“Everything is now moving fast so communication has to be fast as well. But the tragedy is that we have attained this speed at the cost of depth of words.”
– Javed Akhtar, Indian poet
The pace of change has never been faster. This is especially true in software development as code developed in the morning can be tested, integrated and released in minutes to live users. How can marketers keep up?
The connection between Engineering and Marketing can be fuzzy, and at many organizations there may be a relative gap in communication. To engineers, marketers are those smarty pants storytellers who spend their days talking about the product.
To marketers, engineers are those smarty pants’ glued to their keyboards, armed with nerf guns and writing code that will magically manifest into a product.
To each team, the function of the other seems foreign. Host a webinar? Work on messaging? Not for me. Design a backend architecture? Automate regression testing across the platform? No way.
Yet, on the surface, marketing and engineering share a similar responsibility: Deliver value to the customer. To do this effectively, and drive success for the business, each team will be plugged into the other team’s work. This level of coordination is easier said than done. Often the PM will be responsible for bridging the work of the two teams. (I purposely use “PM” generically. “PM” could mean the Product Manager, Project Manager, Program Manager or Product Marketer connecting the functional dots, depending on the size of the organization.)
In the digital age, now in it’s fifth decade, both Marketing and Engineering teams are empowered to move faster. Using automation software, Marketing teams can quickly deliver client communications, push social updates to multiple platforms simultaneously and even leverage AI to write copy on behalf of a human.
For engineers, continuous integration and delivery (commonly known as “CI/CD”) is not a nicety, but a necessity. With the right tools, Engineering teams can test and push code at the speed it’s written and tested. CI/CD has evolved into table stakes tech for agile teams who wish to release updates after every two or three week sprint. In fact, CI/CD has become so effective and reliable, many teams will push code as soon as it’s ready.
In the silo of an individual function, these capabilities are advantages. However, the increasing speed of delivery also poses cross-functional challenges. At a high level, a continuous stream of software updates can create havoc for teams who are asked to support the changes. Here are two challenges teams face in this area.
- Challenge 1: “Lucille Ball and the Conveyor Belt”: “I Love Lucy” is a classic sitcom show that goes back 60 or 70 years. In one episode, there is a classic scene in which Lucy, played by Lucille Ball, takes a gig at a chocolate factory. Lucy is tasked with working the conveyor belt, but the speed becomes too much for her. Hijinks ensue.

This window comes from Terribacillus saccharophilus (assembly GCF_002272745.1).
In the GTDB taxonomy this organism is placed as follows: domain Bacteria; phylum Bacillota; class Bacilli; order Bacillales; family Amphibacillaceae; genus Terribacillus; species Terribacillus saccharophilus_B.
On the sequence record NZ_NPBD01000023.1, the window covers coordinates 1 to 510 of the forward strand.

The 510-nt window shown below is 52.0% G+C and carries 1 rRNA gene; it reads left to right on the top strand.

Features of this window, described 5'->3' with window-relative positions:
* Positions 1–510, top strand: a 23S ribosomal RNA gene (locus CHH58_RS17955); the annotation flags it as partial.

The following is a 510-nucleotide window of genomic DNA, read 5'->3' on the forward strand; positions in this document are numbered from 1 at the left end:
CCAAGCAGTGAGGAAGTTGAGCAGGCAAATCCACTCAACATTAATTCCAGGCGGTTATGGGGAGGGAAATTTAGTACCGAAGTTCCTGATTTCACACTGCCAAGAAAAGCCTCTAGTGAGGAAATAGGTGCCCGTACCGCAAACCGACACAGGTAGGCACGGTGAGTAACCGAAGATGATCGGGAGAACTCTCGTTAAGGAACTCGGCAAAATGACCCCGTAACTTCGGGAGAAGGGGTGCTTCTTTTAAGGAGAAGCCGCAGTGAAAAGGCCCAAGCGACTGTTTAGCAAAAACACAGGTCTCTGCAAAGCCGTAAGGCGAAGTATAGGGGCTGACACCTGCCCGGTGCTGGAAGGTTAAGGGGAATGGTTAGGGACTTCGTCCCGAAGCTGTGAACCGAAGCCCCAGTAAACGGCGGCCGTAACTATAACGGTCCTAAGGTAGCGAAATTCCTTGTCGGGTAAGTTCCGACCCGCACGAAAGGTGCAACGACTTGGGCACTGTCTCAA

Lucy isn’t alone. Often, the rate of change is too fast for certain teams. Yes, it’s great to be receiving constant updates to the product. However, there’s a cost. Customers will want to be prepared for most changes. At some point, does the rate become too much for the customer?
Similarly, Internal teams are left stretched thin keeping up with the conveyor belt of changes. Consider various functions. Is Sales ready to speak to the newest items? Have they worked these additions into their talk track or demo? What about the Support team? Is the business ready to field phone calls on changes taking place? And lastly, can the Marketing team keep up with these incremental changes while maintaining their go-to-market objectives? This topic leads us to the second challenge.
- Challenge 2: “JRR Tolkien and the Tapestry”: If your team is releasing a trickle of updates, there’s a risk of missing an opportunity to tell a more compelling story. How do these changes to the product – when considering in unison – solve a bigger problem? Consider what JRR Tolkien once wrote about storytelling:
“It is indeed easier to unravel a single thread — an incident, a name, a motive — than to trace the history of any picture defined by many threads. For with the picture in the tapestry a new element has come in: the picture is greater than, and not explained by, the sum of the component threads.”
Fortunately, there are tactics that teams employ to overcome these challenges. Below are several key tactics to consider in managing product launches and optimizing outcomes for your brand and for your customer.
- Differentiate a product release from a product launch. Let’s start with semantics because they’re crucial here. The distinction between a “product release” and a “product launch” could be deemed the thesis for this article. A ‘“product release” – in this context – is the technical publication of code to production environments. A “product launch” – for the sake of this article – is the communication of value to the customer.